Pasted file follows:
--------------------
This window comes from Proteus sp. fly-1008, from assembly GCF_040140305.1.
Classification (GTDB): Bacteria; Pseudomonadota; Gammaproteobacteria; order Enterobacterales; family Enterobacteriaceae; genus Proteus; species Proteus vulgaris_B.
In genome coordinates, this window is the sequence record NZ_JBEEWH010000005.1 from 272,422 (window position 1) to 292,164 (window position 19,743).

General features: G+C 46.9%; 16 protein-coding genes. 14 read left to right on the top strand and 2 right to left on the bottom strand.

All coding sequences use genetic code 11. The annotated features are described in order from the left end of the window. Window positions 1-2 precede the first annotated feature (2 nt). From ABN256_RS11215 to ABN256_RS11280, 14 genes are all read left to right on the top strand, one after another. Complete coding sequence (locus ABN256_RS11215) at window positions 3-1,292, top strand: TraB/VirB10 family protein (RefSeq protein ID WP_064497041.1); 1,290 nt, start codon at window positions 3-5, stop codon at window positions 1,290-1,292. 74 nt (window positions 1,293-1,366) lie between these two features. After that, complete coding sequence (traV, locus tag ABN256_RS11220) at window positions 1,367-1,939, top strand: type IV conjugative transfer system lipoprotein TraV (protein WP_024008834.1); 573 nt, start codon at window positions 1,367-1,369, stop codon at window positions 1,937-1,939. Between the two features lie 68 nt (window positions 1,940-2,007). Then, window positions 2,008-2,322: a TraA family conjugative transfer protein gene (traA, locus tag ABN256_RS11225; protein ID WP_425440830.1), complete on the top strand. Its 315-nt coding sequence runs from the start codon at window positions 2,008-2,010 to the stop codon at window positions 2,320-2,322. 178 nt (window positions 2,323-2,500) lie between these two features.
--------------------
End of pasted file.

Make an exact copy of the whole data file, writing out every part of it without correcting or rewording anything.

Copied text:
This window comes from Proteus sp. fly-1008, from assembly GCF_040140305.1.
Classification (GTDB): Bacteria; Pseudomonadota; Gammaproteobacteria; order Enterobacterales; family Enterobacteriaceae; genus Proteus; species Proteus vulgaris_B.
In genome coordinates, this window is the sequence record NZ_JBEEWH010000005.1 from 272,422 (window position 1) to 292,164 (window position 19,743).

General features: G+C 46.9%; 16 protein-coding genes. 14 read left to right on the top strand and 2 right to left on the bottom strand.

All coding sequences use genetic code 11. The annotated features are described in order from the left end of the window. Window positions 1-2 precede the first annotated feature (2 nt). From ABN256_RS11215 to ABN256_RS11280, 14 genes are all read left to right on the top strand, one after another. Complete coding sequence (locus ABN256_RS11215) at window positions 3-1,292, top strand: TraB/VirB10 family protein (RefSeq protein ID WP_064497041.1); 1,290 nt, start codon at window positions 3-5, stop codon at window positions 1,290-1,292. 74 nt (window positions 1,293-1,366) lie between these two features. After that, complete coding sequence (traV, locus tag ABN256_RS11220) at window positions 1,367-1,939, top strand: type IV conjugative transfer system lipoprotein TraV (protein WP_024008834.1); 573 nt, start codon at window positions 1,367-1,369, stop codon at window positions 1,937-1,939. Between the two features lie 68 nt (window positions 1,940-2,007). Then, window positions 2,008-2,322: a TraA family conjugative transfer protein gene (traA, locus tag ABN256_RS11225; protein ID WP_425440830.1), complete on the top strand. Its 315-nt coding sequence runs from the start codon at window positions 2,008-2,010 to the stop codon at window positions 2,320-2,322. 178 nt (window positions 2,323-2,500) lie between these two features.